Political, Economic Forces Creating Headwinds for Defense Industry
Photo: Defense Dept.
In the public’s perception, the defense industry is an all-powerful behemoth that wields immense influence.
But the reality is quite different, industry experts insist. In size alone, the military-industrial complex that President Eisenhower warned about is a shadow of its former self. And its political clout has waned. Only a handful of Pentagon contractors crack the Fortune 100 list, and when one looks at the current size of the industry in the context of the U.S. economy, the glaring truth is that defense is a declining sector that is at risk of shrinking even further, says Tom Davis, senior fellow at the National Defense Industrial Association.
Trends that point to a smaller and less financially secure industry mean the U.S. military faces the real possibility that it will not have a strong enough base of domestic suppliers to produce advanced weapons and cutting-edge technology, Davis said Dec. 7 at the Dwight D. Eisenhower School for National Security and Resource Strategy. In a joint presentation, Davis and NDIA President and CEO Craig McKinley made the case that the much-feared military-industrial complex is weaker than most people realize.
The Eisenhower School, a component of the National Defense University based at Fort McNair, in Washington, D.C., provides graduate level education to senior members of the armed forces, government civilians, foreign nationals and industry executives.
By way of perspective, Davis noted, the combined annual revenue of the top five defense firms — Boeing, Lockheed Martin, General Dynamics, Northrop Grumman and Raytheon — add up to about 40 percent of Wal-Mart sales, or less than 30 percent if one does not count the commercial aerospace revenue of the top five defense firms.
“This vividly demonstrates our major message,” he told NDU students. “The nation’s current military-industrial complex has devolved into essentially a niche business that has greatly contracted since the end of the Cold War in 1991 and continues to do so.” Only four defense firms were in the Fortune 100 last year. General Dynamics, Boeing, United Technologies and Lockheed Martin. Only Lockheed Martin and GD are “pure” defense firms, defined as those having over 70 percent of their revenue coming from Pentagon programs.
To further drive the point home, McKinley cited recent numbers that show that Apple Corporation, with cash on hand and near-term equity convertibles, could basically buy the top five defense companies outright.
“The defense industry that many continue to believe is large, sprawling, casting a giant shadow across the national economic landscape, is actually a small, compact, niche business that is more fragile than is widely recognized,” he said. “But beyond these structural changes, many of them largely unrecognized, there are also some organizational and perceptual changes within the major companies themselves that need to be recognized and understood by the industry’s customer base.”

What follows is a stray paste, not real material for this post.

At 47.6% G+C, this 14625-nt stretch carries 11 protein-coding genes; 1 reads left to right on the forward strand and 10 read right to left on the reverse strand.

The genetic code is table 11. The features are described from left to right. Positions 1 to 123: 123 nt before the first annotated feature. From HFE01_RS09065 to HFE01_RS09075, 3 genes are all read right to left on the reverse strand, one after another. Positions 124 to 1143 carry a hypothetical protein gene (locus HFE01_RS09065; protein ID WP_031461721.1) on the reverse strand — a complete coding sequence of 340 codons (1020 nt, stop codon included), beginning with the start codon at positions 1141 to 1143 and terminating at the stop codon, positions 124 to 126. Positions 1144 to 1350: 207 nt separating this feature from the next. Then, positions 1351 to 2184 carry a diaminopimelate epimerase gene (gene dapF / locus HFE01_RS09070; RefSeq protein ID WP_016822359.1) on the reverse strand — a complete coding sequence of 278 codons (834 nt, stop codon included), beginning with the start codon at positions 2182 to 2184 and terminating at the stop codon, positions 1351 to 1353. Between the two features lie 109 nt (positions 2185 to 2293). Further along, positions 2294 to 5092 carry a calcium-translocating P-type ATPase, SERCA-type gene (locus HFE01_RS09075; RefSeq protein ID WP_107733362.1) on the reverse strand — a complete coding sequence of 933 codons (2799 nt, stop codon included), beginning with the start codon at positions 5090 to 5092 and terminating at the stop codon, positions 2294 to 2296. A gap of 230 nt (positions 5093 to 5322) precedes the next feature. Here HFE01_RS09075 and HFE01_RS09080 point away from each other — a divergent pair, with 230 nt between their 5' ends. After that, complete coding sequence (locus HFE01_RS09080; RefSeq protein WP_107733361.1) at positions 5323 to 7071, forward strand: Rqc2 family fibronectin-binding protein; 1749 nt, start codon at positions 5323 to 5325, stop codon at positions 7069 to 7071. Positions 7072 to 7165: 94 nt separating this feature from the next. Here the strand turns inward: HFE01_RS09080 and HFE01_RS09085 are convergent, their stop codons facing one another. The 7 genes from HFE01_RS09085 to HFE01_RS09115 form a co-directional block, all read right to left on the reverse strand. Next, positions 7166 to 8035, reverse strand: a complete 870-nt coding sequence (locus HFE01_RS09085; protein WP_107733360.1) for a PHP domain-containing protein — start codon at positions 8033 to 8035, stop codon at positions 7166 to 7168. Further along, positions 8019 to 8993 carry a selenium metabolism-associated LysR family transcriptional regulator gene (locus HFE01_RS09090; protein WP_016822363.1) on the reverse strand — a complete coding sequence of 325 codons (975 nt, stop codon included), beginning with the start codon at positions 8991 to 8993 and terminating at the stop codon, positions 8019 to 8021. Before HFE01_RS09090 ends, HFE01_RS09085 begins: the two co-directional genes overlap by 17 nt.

The issue for the Defense Department, McKinley stressed, is that the “more compact the industry becomes, the less technological innovation is stimulated, and the less cost leverage the customer has.”
Rising costs and reduced competition in the market have spurred tension between the industry and the Defense Department. Declining spending on new weapons systems in recent years reshaped corporate behavior as companies opted to spend their cash on share buybacks and paying out dividends, which has fueled customer discontent, Davis noted. “The government needs to understand that defense companies, like all companies in any business, are in it to make money. Making money is not unpatriotic — a perspective I’m confident the president-elect endorses,” he said. “The perception is that defense companies make a lot of money; the reality is that historically their margins have been well below those of most commercial manufacturing firms. … If we are going to have a market-based defense industry, we need to understand what ‘market-based’ actually implies, especially as the number of firms in the market decreases.”
These warnings come as President-elect Donald Trump continues to send signals that he will not be as friendly to the defense sectors as pundits and analysts might have anticipated. In a public spat with Boeing, Trump criticized the company last week for charging a “ridiculous” price to build new presidential aircraft to replace the aging Air Force One, and blasted executives for trying to make “too much money.”
Aerospace Industries Association President Dave Melcher recently voiced concerns about the political climate the industry faces, including the prospect of anti-trade policies that could harm U.S. aerospace sales overseas. “We’re hopeful that newly elected officials will recognize the need to invest more in urgent national security needs,” he said Dec. 6 in a speech at an AIA media event in Arlington, Virginia.
“We have no illusions that getting positive action on our entire industry agenda will be easy,” he said. “No doubt we’re going to have significant challenges with the new administration and Congress” on issues such as defense budgets and trade.
Melcher alluded to “strong headwinds affecting policy making in Washington.” He specifically called out the “sorry state of deficit politics, marked by the prolonged budget uncertainty, and unreasonable austerity of recent years.” He noted that, for an incoming administration that has made jobs a top priority, it should matter that aerospace and defense are among the few sectors that employ skilled manufacturing workers. In 2015, manufacturing jobs accounted for the vast majority of aerospace and defense employment of nearly 1 million workers.